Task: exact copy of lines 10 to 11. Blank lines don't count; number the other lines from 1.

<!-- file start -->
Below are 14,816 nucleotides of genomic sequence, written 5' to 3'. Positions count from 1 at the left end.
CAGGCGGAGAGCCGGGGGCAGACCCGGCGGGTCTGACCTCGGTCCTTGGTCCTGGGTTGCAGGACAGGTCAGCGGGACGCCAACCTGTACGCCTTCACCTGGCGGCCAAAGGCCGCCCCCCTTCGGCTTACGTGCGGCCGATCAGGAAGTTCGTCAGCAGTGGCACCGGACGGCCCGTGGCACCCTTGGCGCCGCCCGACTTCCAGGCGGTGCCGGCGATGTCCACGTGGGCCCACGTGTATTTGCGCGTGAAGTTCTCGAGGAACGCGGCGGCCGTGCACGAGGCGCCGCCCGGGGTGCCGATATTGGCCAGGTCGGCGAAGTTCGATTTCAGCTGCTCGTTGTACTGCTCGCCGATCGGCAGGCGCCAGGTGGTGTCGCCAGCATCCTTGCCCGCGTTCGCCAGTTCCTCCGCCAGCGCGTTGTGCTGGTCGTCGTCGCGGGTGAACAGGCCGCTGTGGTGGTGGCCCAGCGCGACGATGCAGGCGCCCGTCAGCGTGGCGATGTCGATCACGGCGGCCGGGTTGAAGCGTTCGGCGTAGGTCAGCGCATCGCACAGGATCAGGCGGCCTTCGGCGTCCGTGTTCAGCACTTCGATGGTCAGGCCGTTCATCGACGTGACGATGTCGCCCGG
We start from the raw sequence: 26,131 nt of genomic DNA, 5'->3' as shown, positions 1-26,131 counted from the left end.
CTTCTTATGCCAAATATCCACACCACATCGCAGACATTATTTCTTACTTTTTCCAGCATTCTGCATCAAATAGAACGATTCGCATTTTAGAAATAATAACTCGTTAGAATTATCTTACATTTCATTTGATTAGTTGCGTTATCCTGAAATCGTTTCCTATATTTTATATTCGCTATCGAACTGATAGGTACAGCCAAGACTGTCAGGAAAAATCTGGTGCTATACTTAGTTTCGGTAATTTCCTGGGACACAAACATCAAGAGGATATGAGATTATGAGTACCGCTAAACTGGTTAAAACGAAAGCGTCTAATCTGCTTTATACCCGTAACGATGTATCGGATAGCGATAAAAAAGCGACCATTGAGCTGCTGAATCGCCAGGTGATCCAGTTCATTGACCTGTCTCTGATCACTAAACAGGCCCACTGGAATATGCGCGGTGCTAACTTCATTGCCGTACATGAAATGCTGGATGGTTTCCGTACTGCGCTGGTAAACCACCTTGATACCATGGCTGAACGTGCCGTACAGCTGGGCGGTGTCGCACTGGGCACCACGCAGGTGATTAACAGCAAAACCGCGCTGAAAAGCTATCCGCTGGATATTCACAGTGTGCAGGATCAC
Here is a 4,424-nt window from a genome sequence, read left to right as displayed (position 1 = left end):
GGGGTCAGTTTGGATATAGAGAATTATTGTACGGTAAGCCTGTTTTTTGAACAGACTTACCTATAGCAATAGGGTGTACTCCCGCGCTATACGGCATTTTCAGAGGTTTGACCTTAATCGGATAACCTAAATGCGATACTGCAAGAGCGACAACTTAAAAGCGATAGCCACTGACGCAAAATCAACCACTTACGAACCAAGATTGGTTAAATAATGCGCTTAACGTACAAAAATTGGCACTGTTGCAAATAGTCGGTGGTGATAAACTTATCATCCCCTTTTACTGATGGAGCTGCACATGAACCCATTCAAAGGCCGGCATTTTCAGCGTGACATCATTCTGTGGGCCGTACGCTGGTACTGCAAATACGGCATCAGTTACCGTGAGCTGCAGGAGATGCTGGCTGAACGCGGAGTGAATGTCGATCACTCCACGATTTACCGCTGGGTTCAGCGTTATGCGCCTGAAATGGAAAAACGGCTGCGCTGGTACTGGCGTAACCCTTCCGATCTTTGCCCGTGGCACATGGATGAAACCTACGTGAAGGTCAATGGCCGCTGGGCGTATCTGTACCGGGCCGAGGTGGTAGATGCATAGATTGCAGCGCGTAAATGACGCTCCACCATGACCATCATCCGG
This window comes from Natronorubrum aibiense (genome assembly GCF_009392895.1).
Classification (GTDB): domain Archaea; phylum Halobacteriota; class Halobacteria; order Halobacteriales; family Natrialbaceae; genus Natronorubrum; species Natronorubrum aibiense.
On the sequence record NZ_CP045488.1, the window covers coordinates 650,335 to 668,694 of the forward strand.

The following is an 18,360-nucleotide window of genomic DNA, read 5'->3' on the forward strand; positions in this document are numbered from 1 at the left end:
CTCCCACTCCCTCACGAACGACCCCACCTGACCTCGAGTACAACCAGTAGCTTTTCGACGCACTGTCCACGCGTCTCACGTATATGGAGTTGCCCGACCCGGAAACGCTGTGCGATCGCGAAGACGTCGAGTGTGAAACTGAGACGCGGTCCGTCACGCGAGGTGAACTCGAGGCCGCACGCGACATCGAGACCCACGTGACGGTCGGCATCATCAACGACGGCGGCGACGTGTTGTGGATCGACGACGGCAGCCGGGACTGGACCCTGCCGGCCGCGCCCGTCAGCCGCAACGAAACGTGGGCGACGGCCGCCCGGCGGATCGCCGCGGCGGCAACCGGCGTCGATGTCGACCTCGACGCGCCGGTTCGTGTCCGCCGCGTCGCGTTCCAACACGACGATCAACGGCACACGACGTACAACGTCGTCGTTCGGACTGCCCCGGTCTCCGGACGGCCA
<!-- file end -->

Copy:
The following is an 18,360-nucleotide window of genomic DNA, read 5'->3' on the forward strand; positions in this document are numbered from 1 at the left end:
CTCCCACTCCCTCACGAACGACCCCACCTGACCTCGAGTACAACCAGTAGCTTTTCGACGCACTGTCCACGCGTCTCACGTATATGGAGTTGCCCGACCCGGAAACGCTGTGCGATCGCGAAGACGTCGAGTGTGAAACTGAGACGCGGTCCGTCACGCGAGGTGAACTCGAGGCCGCACGCGACATCGAGACCCACGTGACGGTCGGCATCATCAACGACGGCGGCGACGTGTTGTGGATCGACGACGGCAGCCGGGACTGGACCCTGCCGGCCGCGCCCGTCAGCCGCAACGAAACGTGGGCGACGGCCGCCCGGCGGATCGCCGCGGCGGCAACCGGCGTCGATGTCGACCTCGACGCGCCGGTTCGTGTCCGCCGCGTCGCGTTCCAACACGACGATCAACGGCACACGACGTACAACGTCGTCGTTCGGACTGCCCCGGTCTCCGGACGGCCA